A deer captured on camera Picture: LILLY VIOLET ADAMSLilly Violet Adams

Photographer's novel idea for capturing deer on film


A wildlife photographer and a cider maker have joined forces to capture a wonder of nature.!/image/image.jpg_gen/derivatives/landscape_630/image.jpg
Deb Woolley, cider maker at Harleston Cider Co makes its cider at Palgrave with wooden crates holding 250g of apples for processing, and some apple waste Picture: RUTH COMER

Shy deer can be hard to photograph, but wildlife artist and photographer Lilly Violet Adams came up with the idea of spreading leftover apple pressings around trees so she could get close enough to photograph and later paint them.

Harleston Cider Co, which make award-winning cider at Palgrave, near Diss, agreed to provide some of its apple pressings.

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Fallen apples are part of the deer's natural diet during the autumn and a source of additional nutrient during the winter months.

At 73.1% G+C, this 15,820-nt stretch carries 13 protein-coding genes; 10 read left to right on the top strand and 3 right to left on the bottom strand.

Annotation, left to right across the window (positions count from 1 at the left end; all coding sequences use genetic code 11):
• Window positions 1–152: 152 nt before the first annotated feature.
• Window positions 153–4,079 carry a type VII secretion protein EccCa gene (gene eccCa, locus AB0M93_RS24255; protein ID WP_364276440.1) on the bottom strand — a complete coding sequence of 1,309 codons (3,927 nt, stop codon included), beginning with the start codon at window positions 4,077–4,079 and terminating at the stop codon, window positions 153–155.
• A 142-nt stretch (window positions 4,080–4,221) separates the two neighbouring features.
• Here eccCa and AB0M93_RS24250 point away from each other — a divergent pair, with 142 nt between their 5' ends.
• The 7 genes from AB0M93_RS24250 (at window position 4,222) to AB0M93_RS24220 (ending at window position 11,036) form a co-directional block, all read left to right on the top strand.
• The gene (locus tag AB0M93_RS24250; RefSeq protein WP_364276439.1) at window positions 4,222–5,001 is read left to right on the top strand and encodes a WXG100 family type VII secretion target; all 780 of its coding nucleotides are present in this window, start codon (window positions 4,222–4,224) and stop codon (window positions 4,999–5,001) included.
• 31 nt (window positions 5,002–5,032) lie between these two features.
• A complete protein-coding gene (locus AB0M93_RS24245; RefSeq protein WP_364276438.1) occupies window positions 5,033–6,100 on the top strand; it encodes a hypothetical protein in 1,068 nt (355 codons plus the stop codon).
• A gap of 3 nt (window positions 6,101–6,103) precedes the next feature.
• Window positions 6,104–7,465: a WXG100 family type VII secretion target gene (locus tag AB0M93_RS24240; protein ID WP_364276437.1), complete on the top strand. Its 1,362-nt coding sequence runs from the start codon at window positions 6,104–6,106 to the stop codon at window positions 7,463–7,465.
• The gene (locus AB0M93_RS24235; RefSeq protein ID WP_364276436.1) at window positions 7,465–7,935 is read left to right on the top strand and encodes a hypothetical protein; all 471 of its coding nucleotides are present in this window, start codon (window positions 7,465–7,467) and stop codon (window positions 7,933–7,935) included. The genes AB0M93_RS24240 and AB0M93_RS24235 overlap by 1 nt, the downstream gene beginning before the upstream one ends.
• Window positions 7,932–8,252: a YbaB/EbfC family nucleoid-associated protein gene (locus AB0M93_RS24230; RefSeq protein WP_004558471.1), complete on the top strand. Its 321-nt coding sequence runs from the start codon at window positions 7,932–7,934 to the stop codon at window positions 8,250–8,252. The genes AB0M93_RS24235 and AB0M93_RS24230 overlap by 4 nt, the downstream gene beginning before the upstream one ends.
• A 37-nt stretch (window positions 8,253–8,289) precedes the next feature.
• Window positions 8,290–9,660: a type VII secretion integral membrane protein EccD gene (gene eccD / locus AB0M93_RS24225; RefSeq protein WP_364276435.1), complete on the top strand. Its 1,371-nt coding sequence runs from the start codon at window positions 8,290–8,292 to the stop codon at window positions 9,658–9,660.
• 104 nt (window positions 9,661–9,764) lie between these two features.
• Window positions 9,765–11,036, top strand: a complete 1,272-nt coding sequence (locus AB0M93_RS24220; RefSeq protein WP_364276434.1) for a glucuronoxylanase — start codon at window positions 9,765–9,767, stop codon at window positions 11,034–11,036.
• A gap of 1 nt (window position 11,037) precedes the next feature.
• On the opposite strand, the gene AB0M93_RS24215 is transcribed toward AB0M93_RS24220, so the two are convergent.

In a typical apple pressing, master cider maker Ken Woolley oversees production as about 1.5 tonnes of local apples is pulped, leaving about half a tonne of apple waste once the juice is removed for cider production.

The company uses the natural sugar and natural yeast in apples to ferment real cider. Four standard ciders are produced ranging from 4% to 6% ABV. It also produces a spicy, aromatic vinegar and a dessert cider called Ice Cider, similar to a dessert wine but made from apples.